The Courier-Tribune moves to the heart of Asheboro, eager to bring more local stories

Jonathan Thill, co-founder of VentureAsheboro, is happy to own a building near downtown Asheboro. Thill believes the closeness to downtown benefits members such as The Courier-Tribune.
Jonathan Thill, co-founder of VentureAsheboro, is happy to own a building near downtown Asheboro. Thill believes the closeness to downtown benefits members such as The Courier-Tribune.

The Courier-Tribune office space is getting a new home in a former dentist's office near downtown Asheboro.

The Randolph County-based publication leases co-working space from VentureAsheboro, which recently left its former location on Dublin Square Road. VentureAsheboro's lease was soon to expire and its landlord had another interested renter.

VentureAsheboro co-founder Jonathan Thill said they moved into the Dublin Square Road building before COVID became a global pandemic. He remembers how landlord Dr. Tom Osteen was always gracious in working with the team during challenging times.

"While we are sad to leave such an amazing building, we are so very grateful for the opportunity to have called the Dublin Square building our home for the time that we could," Thill said.

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As a business owner experiencing rapid growth, Thill was a little surprised and saddened to think that the momentum he had worked hard to build would dissipate.

The VentureAsheboro owner said they immediately began looking for a suitable alternative building, but all the options they could afford were not ready for move-in or required significant renovations.

"We had spent over $100,000 in rent and over $20,000 in renovations since opening our doors in 2018. And we knew that moving forward we would need to own our future building if VentureAsheboro was to have a permanent home in our community," Thill said.

Thill set out to meet with landlords, real estate agents and networked around town to scan available spaces. He eventually found a former dental office on MacArthur Street.

"The building was in fantastic condition, laid out perfectly for our needs and didn’t need significant renovations. We had found our new home," Thill said.

After agreeing on the price and other details, they finalized the purchase quickly and started painting and moving. From bid to moving in, the whole process took 30 days.

The new location is next to Randolph Health and is within walking distance of downtown Asheboro. Thill said the building is recently updated and is conveniently located.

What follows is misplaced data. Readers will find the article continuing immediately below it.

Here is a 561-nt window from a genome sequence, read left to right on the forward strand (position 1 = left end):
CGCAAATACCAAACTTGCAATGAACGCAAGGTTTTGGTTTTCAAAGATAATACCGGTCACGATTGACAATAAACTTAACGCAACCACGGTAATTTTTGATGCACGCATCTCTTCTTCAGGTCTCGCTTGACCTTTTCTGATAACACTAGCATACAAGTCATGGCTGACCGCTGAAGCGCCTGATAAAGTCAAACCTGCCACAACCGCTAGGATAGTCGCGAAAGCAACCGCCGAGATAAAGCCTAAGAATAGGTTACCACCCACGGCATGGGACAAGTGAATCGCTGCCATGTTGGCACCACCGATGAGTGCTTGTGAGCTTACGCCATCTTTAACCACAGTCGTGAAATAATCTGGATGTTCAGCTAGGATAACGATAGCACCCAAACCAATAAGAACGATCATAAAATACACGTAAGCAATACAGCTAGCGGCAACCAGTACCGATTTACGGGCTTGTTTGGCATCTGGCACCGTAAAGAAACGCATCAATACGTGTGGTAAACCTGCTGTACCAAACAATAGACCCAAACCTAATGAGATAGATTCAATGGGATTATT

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"When looking for the perfect accelerator/co-working space, we often look for close proximity to local restaurants for lunch, convenient grocery stores and pharmacies for errands on the way home, and other common necessities," Thill said. "Work is only a part of our lives and we want VentureAsheboro to help our members keep a healthy work-life balance."

Inside the building, Thill created the same layout as the old location, with a reception area and nine offices in total. The building also has a rentable conference room that can hold 10 people, virtual office mailboxes and retro arcade games.

"Oh man, I am so excited to be home for good. We have had some amazing landlords, yet there is something special about knowing that the improvements we make are going to benefit us long-term directly," Thill said.

Thill further believes VentureAsheboro is a dynamic home for a dynamic newspaper. Since the Courier-Tribune will be in the heart of Asheboro, he is interested to see more local stories of business successes and events.

"As the Courier-Tribune staff returns to the office full-time in 2022, they’ll be embedded in a community of optimism and opportunity unlike anywhere else in Asheboro," Thill said. "We’re excited that 135 MacArthur Street will be where it all began for us again."

Tia'Lavon Hill, storytelling and content coach for the publication is pleased to continue the journey with VentureAsheboro as they transition into ownership of the new location.

"Going into the new year our goal is to do more stories about people, their journeys and impact on the community. It feels good to be a part of a place that shares that goal of encouraging community relationships, " Hill said.

Executive Editor Donnie Fetter said the publication enjoyed its brief relationship with the old building and is happy to continue in the new location.

Petruce Jean-Charles is a Government Watchdog Reporter. They are interested in what's going on in the community and are open to tips on people, businesses and issues. Contact Petruce at and follow @PetruceKetsia on Twitter.

This article originally appeared on The Courier-Tribune: The Courier-Tribune moves to a new location, looking forward to office